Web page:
MIAMI/BOSTON (Reuters) - Scrutiny of Texas billionaire Allen Stanford’s investment bank expanded on Friday into the Caribbean, where regulators planned to quiz officials about his offshore banking unit.
The Wall Street Journal separately reported that the FBI had joined the investigation, showing intensifying scrutiny over the case that has, along with Bernard Madoff’s suspected $50 billion fraud, put regulators and investors on high alert.
At the same time, details emerged of where the Stanford International Bank, part of Stanford Group Co’s $50 billion financial empire, invested some of its money.
Regulators on the island of Antigua were due to meet with the bank’s executives this afternoon at the request of U.S. regulators.
“It’s not a Friday afternoon cocktail any more,” Leroy King, head of Antigua’s Financial Services Regulatory Commission, told Reuters, adding “It’s taking off the gloves.”
The U.S. Securities and Exchange Commission and the Financial Industry Regulatory Authority are examining sales of certificates of deposit by Stanford, and the steady, above-average returns those investments have been paying, a person familiar with the matter said earlier this week. State regulators in Florida and Texas are also looking into the matter.
The Journal, citing sources, reported that the Houston office of the Federal Bureau of Investigation was probing the financial group. The FBI did not return calls for comment.
The flamboyant, 58-year-old Stanford, whose empire includes a broker which reportedly counts pro-golfer Vijay Singh among its clients, is the single biggest investor in Antigua and has used his financial muscle to rehabilitate West Indian cricket.
He has seldom strayed from controversy, tangling with leaders of Antigua and ruffling the world of cricket with a $1 million-per-player tournament that was widely ridiculed in the British media last year.
Only a short time ago, Stanford passed a local review in Antigua without problems, and a formal probe has not been opened because no customers had complained and no credible evidence had emerged to warrant one, King said.
For more than a decade, Stanford has attracted wealthy clients from Texas, Florida, Latin America and the Caribbean with promises of steady annual investment returns of between 10 and 15 percent, people familiar with its offers said.
On its website, Stanford is listing a $100,000 certificate of deposit that paid a 4.5 percent annual yield in its financial highlights for last year. That is higher than most CDs of that duration offered by big U.S. banks in the past 12 months.
Russ Dallen, who used to head the Venezuela business of Oppenheimer & Co. in Caracas, remembers clients moving money from his company to Stanford, wooed by promises for “14 percent on savings, guaranteed.”
“We were just gobsmacked because guaranteeing those kinds of returns is just not possible,” said Dallen.
Some investors became cautious and pulled out because they did not understand where these returns were being generated, said an accountant and investment adviser who worked with them.
According to U.S. regulatory filings, Stanford owns more than 10 percent stakes in three firms trading below $2 per share on the Bulletin Board or Pink Sheets: eLandia International Inc, a Coral Gables, Florida technology company; Forefront Holdings Inc, a Brentwood, Tennessee provider of golf supplies; and Health Systems Solutions Inc, a New York technology and services company.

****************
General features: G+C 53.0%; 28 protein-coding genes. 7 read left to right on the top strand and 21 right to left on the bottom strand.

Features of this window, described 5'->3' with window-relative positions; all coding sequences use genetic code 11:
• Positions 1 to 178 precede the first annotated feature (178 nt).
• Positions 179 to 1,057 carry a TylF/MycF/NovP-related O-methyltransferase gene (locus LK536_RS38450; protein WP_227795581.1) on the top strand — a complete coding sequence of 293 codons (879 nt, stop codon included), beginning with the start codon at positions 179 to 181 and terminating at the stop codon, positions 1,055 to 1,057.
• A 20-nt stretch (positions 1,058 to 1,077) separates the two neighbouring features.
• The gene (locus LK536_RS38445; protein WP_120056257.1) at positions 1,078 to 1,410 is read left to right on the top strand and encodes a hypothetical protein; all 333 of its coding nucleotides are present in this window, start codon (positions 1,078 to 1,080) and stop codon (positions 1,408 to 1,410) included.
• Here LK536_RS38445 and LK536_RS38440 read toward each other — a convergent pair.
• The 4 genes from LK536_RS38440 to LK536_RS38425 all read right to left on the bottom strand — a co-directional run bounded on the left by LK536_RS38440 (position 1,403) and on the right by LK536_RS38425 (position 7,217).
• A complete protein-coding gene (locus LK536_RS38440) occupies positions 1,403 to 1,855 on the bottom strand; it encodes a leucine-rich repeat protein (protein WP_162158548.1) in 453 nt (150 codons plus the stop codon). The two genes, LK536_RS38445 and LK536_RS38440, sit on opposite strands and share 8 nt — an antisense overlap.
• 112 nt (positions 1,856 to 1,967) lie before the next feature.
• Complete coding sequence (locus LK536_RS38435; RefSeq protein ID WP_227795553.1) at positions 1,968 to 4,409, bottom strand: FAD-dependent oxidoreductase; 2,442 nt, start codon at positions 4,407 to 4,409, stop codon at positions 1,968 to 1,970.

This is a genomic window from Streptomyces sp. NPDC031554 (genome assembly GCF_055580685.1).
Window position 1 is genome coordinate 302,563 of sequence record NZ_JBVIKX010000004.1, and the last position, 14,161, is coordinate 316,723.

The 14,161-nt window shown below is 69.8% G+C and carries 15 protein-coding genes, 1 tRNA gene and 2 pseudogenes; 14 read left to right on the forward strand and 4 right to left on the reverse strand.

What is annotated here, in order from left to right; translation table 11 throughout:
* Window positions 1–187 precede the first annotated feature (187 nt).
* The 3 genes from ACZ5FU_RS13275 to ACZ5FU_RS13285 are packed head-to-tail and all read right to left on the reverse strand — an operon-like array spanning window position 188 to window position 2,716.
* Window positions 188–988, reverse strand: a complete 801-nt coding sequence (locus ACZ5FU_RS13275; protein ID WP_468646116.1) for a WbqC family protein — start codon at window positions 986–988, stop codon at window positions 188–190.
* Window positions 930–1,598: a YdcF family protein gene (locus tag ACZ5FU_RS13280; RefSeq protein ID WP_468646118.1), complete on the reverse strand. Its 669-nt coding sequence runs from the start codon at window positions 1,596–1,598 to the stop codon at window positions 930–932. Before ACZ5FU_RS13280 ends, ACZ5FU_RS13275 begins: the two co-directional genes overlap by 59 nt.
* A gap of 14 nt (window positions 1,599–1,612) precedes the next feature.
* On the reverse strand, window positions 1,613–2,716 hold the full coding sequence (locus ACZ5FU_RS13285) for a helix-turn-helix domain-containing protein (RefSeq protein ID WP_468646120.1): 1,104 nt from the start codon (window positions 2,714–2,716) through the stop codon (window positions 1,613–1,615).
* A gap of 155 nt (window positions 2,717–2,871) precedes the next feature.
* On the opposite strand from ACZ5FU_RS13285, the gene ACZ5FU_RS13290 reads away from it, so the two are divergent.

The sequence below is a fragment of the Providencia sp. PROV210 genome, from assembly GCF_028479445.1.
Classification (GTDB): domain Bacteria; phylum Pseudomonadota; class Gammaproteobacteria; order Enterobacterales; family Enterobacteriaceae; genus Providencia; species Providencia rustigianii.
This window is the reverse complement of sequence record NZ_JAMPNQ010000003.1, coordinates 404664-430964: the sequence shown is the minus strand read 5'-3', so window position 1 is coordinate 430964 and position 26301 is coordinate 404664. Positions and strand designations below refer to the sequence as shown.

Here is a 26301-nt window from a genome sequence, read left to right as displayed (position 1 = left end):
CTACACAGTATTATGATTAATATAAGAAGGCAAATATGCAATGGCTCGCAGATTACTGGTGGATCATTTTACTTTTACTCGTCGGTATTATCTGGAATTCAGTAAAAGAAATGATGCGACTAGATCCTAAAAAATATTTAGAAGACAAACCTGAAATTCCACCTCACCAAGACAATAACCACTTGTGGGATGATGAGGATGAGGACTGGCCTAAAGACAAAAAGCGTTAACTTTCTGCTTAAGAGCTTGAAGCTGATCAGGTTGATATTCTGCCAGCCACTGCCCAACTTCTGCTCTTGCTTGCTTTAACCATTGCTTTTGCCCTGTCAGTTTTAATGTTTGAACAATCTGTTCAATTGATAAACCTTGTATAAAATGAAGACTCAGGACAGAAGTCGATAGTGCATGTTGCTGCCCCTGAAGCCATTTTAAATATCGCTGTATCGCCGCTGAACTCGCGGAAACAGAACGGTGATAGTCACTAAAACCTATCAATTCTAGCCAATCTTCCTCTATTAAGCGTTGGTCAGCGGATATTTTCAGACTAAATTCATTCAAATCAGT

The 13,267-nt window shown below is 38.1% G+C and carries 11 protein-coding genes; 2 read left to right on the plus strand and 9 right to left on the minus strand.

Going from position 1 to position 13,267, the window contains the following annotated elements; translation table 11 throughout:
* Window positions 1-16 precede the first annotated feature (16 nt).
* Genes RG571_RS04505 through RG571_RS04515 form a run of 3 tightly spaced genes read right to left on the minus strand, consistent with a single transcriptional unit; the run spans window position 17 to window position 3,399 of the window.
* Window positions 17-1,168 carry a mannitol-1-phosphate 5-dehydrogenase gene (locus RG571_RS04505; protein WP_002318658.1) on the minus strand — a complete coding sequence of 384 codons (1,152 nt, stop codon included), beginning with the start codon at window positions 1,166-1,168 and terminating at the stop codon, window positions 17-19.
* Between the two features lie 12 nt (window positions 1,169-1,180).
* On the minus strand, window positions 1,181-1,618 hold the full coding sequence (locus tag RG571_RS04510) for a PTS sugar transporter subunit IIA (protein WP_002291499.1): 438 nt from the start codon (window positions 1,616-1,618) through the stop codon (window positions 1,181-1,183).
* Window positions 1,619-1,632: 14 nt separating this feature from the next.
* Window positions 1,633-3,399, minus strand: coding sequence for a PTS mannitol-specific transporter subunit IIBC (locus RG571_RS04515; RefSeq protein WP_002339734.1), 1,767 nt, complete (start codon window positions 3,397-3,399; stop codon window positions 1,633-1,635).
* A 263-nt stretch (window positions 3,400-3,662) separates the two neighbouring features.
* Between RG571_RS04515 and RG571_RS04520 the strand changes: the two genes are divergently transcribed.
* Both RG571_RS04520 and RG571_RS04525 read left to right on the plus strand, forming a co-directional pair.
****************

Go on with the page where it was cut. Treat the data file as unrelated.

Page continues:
“These were not exactly blue chip companies,” said Bob Parrish, an accountant in Longboat Key, Florida, whose clients pulled roughly $500,000 out of Stanford last year.
The high rates for certificates of deposit, long considered safe short-term investments, seem to have caught the attention of U.S. regulators who began probing the company in mid-2008.
In January, regulators were back visiting six Stanford offices, including in Houston, people familiar with the probe said. The Texas Attorney General’s office and the Florida Office of Financial Regulations are also investigating, officials said.
After being publicly slammed for ignoring warnings about Madoff for a decade, regulators are working extra hard to follow up on all types of leads, people familiar with their work said.
The SEC was alerted to Stanford last year when two former company employees, Charles Rawl and Mark Tidwell, told regulators that they suspected Stanford was engaged in illegal practices related to selling the CDs and other securities.
“Although Rawl and Tidwell repeatedly asked Stanford management to change Stanford’s business practices, Stanford refused to cease its illegal activity, and Rawl and Tidwell were forced to resign rather than expose themselves to criminal and civil liability,” the men said in a lawsuit filed in Texas last year. Rawl, Tidwell and their lawyer could not be reached for comment on Friday.
Allen Stanford blamed regulators’ probes on “former disgruntled employees” who questioned “our work and our processes,” according to an internal email obtained by Reuters. He said the company has cooperated fully with the probes.
Stanford Group spokesman Brian Bertsch reiterated that the company is fully compliant with all U.S. regulations and that it is rigorously managed. He declined to answer further questions.
In December, it hired a top executive from Wachovia as its new head of institutional sales in Boston. It also hired teams from U.S. Trust and other big name companies in the past.
Still, some rivals have expressed concerns about the company for years. “There are issues there that need to be addressed,” said one wealth adviser who asked not be named because he still has dealings with the company.
Additional reporting by Ritsuko Ando, Jon Stempel and Martha Graybow in New York, Rachelle Younglai in Washington, D.C., Anna Driver in Houston and Brian Ellsworth in Caracas; Editing by Jan Dahinten
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